Saturday, January 16, 2010

Water Doesn't Break

Toys break. I throw them away.

Appliances break and are replaced.

Glass breaks. Dishes break. Fingernails break. Pencils break.

Cars break down.

Hearts, dreams, and the will can be broken. Yet with resolve they reassemble.

But what about a country? What happens when it breaks? Or, better said, what happens when literally and figuratively, people break? They rip at the seams. Their bodies are crushed. They die. Or they mourn, wailing over brokenness that can't be patched up, replaced, thrown out, or ignored.

On Tuesday Haiti broke. It broke into pieces from the inside out. The earth's massive shift caused calamity, potentially the worst disaster in human history. That's right. In. Human. History.

After reading a missionary's blog (link below) I understand that driving down the street resembles the scene in Hotel Rwanda when the jeep, thought to be hitting rough terrain, was actually running over bodies strewn in the street. I saw the scene from the movie and nearly vomited. Though based on a true story it was easy to tell myself, "It's just a movie." But it wasn't. And right now in Haiti there is no pause button, no luxury of hitting stop on a remote to gather ones senses. (Visit the Castillo Family 's blog. They work with Northwest Haiti Christian Mission .)

I cried for Haiti - three days ago, two days ago, yesterday, this morning. I cried for people I don't know, but love, because Christ in me is compelled to do so.

As I would look for news reports on websites I was stunned to see advertising along the borders. Companies selling jewelry, weight loss, entertainment news. And just like when I watched Hotel Rwanda I wanted to vomit.

Broken Haiti. Can you imagine? Heat, dust, stench, and no clean water. Not just a drop, but gallons heaped upon each other is what I pray for these people. Biblically speaking, water is symbolic for the Holy Spirit. In both ways, Haiti, may it be available to drink in. Drink it in deeply.

To ask why this happened, for me, isn't the point. What I'm more willing to pray is, "God, show me how to focus my prayers for Haiti because I'm at a loss." Then God confirmed my instincts.

Water. Give them water.

So, for Dan and I, that's what we're going to do. Some friends of ours who provide water for poverty stricken areas are headed to Haiti to provide permanent clean water solutions. We are backing them financially.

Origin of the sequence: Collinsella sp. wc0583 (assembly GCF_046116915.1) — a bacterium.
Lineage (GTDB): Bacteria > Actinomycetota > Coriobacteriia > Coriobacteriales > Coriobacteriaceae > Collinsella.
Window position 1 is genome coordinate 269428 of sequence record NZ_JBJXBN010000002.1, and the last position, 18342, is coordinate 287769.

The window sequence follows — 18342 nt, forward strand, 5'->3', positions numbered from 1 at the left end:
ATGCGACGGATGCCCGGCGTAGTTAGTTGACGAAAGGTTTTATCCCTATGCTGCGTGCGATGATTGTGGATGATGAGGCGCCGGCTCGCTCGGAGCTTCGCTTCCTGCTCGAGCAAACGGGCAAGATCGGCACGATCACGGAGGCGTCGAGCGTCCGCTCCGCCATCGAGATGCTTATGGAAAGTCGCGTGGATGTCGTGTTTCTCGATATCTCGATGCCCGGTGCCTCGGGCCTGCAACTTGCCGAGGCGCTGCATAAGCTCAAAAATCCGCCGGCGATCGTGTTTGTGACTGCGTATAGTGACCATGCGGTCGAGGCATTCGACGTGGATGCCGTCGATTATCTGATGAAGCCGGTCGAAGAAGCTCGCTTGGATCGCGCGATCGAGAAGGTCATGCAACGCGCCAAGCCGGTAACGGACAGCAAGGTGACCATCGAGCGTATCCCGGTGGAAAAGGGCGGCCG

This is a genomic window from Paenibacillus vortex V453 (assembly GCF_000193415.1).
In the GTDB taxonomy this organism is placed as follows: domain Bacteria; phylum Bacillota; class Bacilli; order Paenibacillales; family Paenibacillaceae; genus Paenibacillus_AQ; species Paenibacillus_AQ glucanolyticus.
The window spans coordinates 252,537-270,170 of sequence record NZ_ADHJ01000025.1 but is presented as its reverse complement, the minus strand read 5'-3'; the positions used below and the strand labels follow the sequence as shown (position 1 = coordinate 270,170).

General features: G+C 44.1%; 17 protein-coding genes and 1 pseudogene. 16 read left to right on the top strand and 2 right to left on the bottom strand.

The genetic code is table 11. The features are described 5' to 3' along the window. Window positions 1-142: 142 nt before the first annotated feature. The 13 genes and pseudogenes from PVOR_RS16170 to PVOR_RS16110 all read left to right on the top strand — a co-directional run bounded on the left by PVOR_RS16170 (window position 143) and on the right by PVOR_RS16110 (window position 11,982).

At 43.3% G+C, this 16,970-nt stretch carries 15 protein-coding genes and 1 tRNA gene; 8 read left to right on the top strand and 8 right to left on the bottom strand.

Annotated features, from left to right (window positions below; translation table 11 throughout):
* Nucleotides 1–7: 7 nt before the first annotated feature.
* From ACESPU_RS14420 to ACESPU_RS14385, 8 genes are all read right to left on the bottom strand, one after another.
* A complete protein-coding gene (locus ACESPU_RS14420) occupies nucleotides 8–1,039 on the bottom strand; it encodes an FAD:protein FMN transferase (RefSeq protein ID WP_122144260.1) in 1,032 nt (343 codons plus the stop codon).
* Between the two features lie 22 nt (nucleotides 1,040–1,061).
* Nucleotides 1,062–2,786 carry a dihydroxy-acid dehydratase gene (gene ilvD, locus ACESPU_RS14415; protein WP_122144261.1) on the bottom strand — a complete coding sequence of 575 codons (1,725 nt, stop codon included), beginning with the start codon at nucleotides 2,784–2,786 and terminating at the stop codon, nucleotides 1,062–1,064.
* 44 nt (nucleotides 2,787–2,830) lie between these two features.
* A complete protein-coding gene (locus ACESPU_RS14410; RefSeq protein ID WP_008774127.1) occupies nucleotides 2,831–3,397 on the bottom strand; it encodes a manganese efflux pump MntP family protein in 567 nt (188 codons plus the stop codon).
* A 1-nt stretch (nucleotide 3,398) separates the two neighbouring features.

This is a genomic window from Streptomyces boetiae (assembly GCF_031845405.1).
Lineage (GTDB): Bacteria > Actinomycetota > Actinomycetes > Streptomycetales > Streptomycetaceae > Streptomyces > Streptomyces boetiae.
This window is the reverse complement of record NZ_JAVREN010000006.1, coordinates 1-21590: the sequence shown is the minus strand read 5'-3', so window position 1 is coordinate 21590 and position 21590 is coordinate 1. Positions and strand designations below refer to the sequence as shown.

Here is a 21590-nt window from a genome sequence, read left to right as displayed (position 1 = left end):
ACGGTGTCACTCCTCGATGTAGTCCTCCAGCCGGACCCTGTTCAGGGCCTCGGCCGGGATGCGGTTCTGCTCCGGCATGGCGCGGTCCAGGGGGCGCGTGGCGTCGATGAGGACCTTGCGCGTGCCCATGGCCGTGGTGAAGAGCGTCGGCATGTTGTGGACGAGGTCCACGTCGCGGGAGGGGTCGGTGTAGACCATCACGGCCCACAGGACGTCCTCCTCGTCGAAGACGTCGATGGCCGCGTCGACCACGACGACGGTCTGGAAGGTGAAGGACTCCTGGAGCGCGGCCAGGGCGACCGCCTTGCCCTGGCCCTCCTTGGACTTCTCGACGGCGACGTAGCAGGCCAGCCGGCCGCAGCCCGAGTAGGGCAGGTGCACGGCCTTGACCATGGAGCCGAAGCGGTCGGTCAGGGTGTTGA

Ironically, water in itself, doesn't break. Just like the Holy Spirit, it is poured out to saturate whatever it touches.

Figuratively speaking I've been drenched in the water of Haiti. Maybe it's the tears of God. Regardless, my broken heart is a constant reminder to pray. With every pang that sears my chest it's a reminder to beg God for mercy.

For water for dry throats, for life.

For water of the Spirit to reign down, now and always.

God is with you Haiti. Today, may there be water, fresh and clean. Because water doesn't break.

How are you praying for Haiti?


Karen Osler said...

Thanks Stacy! Nice post. I am familiar with NWHCM, the director was trained at HCM in Fond Parisien under Pastor Prophete. I may be going as soon as March and there is a wide open trip in Oct. Thrilled to see how America is helping. is Matthew 25, a local organization that ships aid year round, globally. Did my heart good to watch people walk in, or some roll in wheelchairs, wanting to help. Wonderful!

Raw Faith Real World said...

Me too Stacy... my heart breaks to see the videos of people desperately trying to dig family members out, but not having the tools they need. One of the larger churches here recently had a huge drive at their church for people to sponsor children in Haiti and the congregation responded. I just got an email from them saying they were working with compassion to try to find the status of the children and reminding people that now there will be so many more children who need help. I think it's a great idea to help supply water. Hopefully as believers we will be moved by what moves the heart of God. Perhaps for us too, having had such recent sickness and losses in our own lives we feel the sting of living in a broken world more acutely. Even though it's painful, I am so thankful to be able to feel that way. Maybe you can post more info on what you guys are doing. :)

Krissy Blakley said...

Thanks for writing about this. Each day I feel as you do. My burden is for the babies that mothers are going to watch die because they can't feed them or give them water. Lifeline has delivered babies this week and I can't even imagine... I heard a commentator talking how rain would make this all the filth worse. I think rain is an instant solution for water for everyone for now. I don't have words to pray...only for God's mercy on them. It becomes not just pictures on a screen when you have walked where they walk and met people there. It is very real. Love you!

Wendy Maybury said...

Great post Stacey! I was sent by my parents who love you too!

miller_schloss said...

Beautifully written, Stacy.

Kim said...

Hi Stacy,

I know this comment is late but this is so powerful. Water doesn't break. He promises that if we drink from His fountain we will be thirsty no more - That refreshing, life-giving water does not break.

Thank you, thank you, thank you for sharing this!!!